Storage space on small boats is limited and often consists of a relatively limited glove box storage area and, depending upon the type of boat, an under the bow storage area. Thus storage space is at a premium. It is a requirement that life jackets be carried on board for occupants of the boat. With the limited storage space available on small craft, the life jackets are often stowed in areas such as under the bow or under the lounge seating or in some cases lying loose in the passenger compartment. Often due to their storage location the life jackets may not be readily accessible in the event of an emergency and depending on how they are stowed the life jackets can become soiled or damaged. Normally other types of flotation devices such as a raft or similar flotation device which are useful in keeping passengers and crew together in the event of an emergency are not carried on the small recreational type craft. Other small items such as small emergency radios, flares, first aid kits and other personal items such as sunscreen and the like that may be carried on board also can present a storage problem.

Various solutions to storage problems have been proposed. For example a life preserver storage unit that doubles as a seat is described in U.S. Pat. No. 2,805,430. An overhead storage bag is described in U.S. Pat. No. 6,327,993. However, the overhead storage bag comprises a series of storage pockets that are too small for life jacket storage and furthermore the storage unit is not suitable for use as a flotation device in the event of an emergency.

The safety storage system comprises a generally rectangular storage unit having a facing section and a corresponding rear section joined along their longitudinal and lateral edges to define an interior between the joined sections. The facing section is provided with an opening that runs substantially the length of the section for access to the interior of the storage bag. A panel secured at one end to the storage unit overlies the opening for opening and closing the unit. The panel is provided with suitable closure means to secure the panel in the closed position but which can be easily reached from the cockpit area to release the panel quickly for access to the interior of the storage unit in the event of an emergency. Hand holds are disposed on the longitudinal and lateral edges of the safety storage unit for ease of handling the storage unit and for securing the safety storage system to a marine craft. In the preferred embodiment, the storage unit is attached to fore and aft support rods of the cockpit cover and underlies the inner face of the cockpit cover for overhead storage of life jackets and the like. The safety storage unit of the invention serves as an off-boat flotation device by the insertion of a flotation component in the interior of the storage unit, such as a closed cell foam sheet, an inflatable bladder or the like, to provide buoyancy for the safety storage system making it suitable for use as a flotation device in the event of an emergency.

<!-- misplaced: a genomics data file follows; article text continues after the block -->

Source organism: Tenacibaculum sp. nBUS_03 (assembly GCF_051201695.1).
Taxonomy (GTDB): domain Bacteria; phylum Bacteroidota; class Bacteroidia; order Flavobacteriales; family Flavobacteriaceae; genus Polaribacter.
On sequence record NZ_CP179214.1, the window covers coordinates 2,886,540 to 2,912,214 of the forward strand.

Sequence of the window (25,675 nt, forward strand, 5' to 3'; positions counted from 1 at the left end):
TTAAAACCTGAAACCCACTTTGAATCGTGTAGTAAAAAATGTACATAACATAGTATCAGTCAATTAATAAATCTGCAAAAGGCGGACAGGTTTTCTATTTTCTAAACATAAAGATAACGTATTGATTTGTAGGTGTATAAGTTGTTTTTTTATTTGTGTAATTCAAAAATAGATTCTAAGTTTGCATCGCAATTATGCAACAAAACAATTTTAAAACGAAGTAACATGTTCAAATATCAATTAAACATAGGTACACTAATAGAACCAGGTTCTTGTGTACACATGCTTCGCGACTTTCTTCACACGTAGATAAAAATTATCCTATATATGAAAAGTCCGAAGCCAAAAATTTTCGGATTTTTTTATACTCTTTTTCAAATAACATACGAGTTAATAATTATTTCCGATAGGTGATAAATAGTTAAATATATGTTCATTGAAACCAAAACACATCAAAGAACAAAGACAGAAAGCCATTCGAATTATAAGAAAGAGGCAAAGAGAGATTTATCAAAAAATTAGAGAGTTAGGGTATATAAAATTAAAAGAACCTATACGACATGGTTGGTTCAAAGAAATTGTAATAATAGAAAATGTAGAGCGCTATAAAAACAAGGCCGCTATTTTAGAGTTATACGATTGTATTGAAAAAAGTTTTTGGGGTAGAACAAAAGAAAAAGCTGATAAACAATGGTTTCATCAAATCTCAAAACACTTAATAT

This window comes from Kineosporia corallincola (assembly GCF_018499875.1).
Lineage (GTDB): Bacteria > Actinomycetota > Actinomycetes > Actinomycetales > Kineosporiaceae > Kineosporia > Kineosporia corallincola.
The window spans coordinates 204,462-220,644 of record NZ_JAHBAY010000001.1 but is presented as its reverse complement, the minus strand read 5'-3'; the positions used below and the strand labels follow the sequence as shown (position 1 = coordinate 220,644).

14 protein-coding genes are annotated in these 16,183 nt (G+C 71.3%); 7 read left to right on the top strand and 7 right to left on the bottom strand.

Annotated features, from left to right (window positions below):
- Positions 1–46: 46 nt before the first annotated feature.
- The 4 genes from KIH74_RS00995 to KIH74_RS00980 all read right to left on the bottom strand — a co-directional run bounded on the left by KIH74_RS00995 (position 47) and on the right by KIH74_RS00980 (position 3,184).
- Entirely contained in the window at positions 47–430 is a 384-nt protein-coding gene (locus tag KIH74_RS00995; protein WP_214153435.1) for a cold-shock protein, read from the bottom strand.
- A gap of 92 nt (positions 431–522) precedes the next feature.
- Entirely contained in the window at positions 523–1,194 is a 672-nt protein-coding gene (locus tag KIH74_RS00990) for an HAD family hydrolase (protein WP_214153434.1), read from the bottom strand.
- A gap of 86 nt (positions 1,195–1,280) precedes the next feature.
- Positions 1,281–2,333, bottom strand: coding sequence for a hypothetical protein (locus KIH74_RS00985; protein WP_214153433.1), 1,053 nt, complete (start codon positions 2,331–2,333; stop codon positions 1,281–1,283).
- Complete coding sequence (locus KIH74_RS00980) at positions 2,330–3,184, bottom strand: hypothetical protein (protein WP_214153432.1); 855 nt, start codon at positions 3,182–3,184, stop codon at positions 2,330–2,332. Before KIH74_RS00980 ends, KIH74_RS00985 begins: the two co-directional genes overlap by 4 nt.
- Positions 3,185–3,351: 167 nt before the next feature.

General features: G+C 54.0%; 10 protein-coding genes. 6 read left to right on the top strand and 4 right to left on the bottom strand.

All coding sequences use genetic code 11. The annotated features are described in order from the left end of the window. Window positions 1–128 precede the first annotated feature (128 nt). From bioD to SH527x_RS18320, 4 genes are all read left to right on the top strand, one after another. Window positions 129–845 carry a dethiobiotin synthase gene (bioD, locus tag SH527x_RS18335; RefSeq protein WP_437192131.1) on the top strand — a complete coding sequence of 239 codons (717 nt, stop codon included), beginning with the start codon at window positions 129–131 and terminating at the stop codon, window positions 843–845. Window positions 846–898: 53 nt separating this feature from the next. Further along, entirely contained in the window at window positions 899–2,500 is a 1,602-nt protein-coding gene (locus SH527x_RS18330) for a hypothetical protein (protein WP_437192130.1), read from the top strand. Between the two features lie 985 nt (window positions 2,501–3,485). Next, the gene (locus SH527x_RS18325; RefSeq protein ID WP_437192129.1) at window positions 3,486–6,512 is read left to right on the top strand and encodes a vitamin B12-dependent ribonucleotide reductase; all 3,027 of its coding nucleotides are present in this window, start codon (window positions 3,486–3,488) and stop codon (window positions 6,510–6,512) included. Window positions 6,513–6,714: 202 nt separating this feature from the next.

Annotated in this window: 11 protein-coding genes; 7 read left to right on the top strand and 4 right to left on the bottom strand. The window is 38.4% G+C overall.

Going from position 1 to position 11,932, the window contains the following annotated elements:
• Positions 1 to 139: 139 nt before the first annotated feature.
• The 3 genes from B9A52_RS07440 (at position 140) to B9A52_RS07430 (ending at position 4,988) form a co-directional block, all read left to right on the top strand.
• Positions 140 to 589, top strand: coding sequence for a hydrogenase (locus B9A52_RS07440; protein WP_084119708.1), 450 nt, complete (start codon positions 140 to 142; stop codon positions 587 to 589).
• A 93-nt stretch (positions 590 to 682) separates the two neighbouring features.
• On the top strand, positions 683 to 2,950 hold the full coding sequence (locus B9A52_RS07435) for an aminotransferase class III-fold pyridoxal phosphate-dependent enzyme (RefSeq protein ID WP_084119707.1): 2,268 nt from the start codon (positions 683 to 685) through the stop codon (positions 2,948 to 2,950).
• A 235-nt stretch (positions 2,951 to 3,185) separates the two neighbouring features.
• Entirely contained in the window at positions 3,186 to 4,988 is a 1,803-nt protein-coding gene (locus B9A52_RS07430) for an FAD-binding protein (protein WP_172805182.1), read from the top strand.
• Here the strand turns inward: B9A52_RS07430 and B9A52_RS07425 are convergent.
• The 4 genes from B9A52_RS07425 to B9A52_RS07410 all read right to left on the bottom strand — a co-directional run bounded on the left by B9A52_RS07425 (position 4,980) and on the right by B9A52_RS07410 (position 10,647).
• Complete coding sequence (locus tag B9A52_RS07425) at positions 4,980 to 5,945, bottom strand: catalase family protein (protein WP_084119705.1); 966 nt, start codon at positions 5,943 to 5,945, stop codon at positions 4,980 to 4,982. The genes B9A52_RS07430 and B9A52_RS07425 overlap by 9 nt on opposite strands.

The present invention provides a safety storage system for life jackets and other bulky items which may be difficult to properly store. The multipurpose marine safety storage system is particularly suited for overhead storage and can be used with any type of cockpit cover, including bimini tops of various designs. The safety storage system of the invention is additionally adapted for the storage of miscellaneous smaller items so that the cockpit area is clear and the life jackets as well as the miscellaneous items are readily assessable and organized. The safety storage system of the invention is adapted to be mounted on the underside of the cockpit cover so that its facing surface is exposed to the cockpit area and its rear surface is contiguous with the undersurface of the cockpit cover.

SUMMARY OF THE INVENTION

The present invention relates to an improve safety storage system for items on a marine craft, such as sailboats, outboard and inboard powerboats, fishing party boats and the like, where storage space is at a premium. In accordance with the invention the safety storage system is adapted to be secured on the underside of a cockpit cover so items contained in the unit are overhead and out of the way but within easy reach and readily accessible. The safety storage system can also be secured to other portions of a marine craft, such as the side or transom railings, if no cockpit cover is present.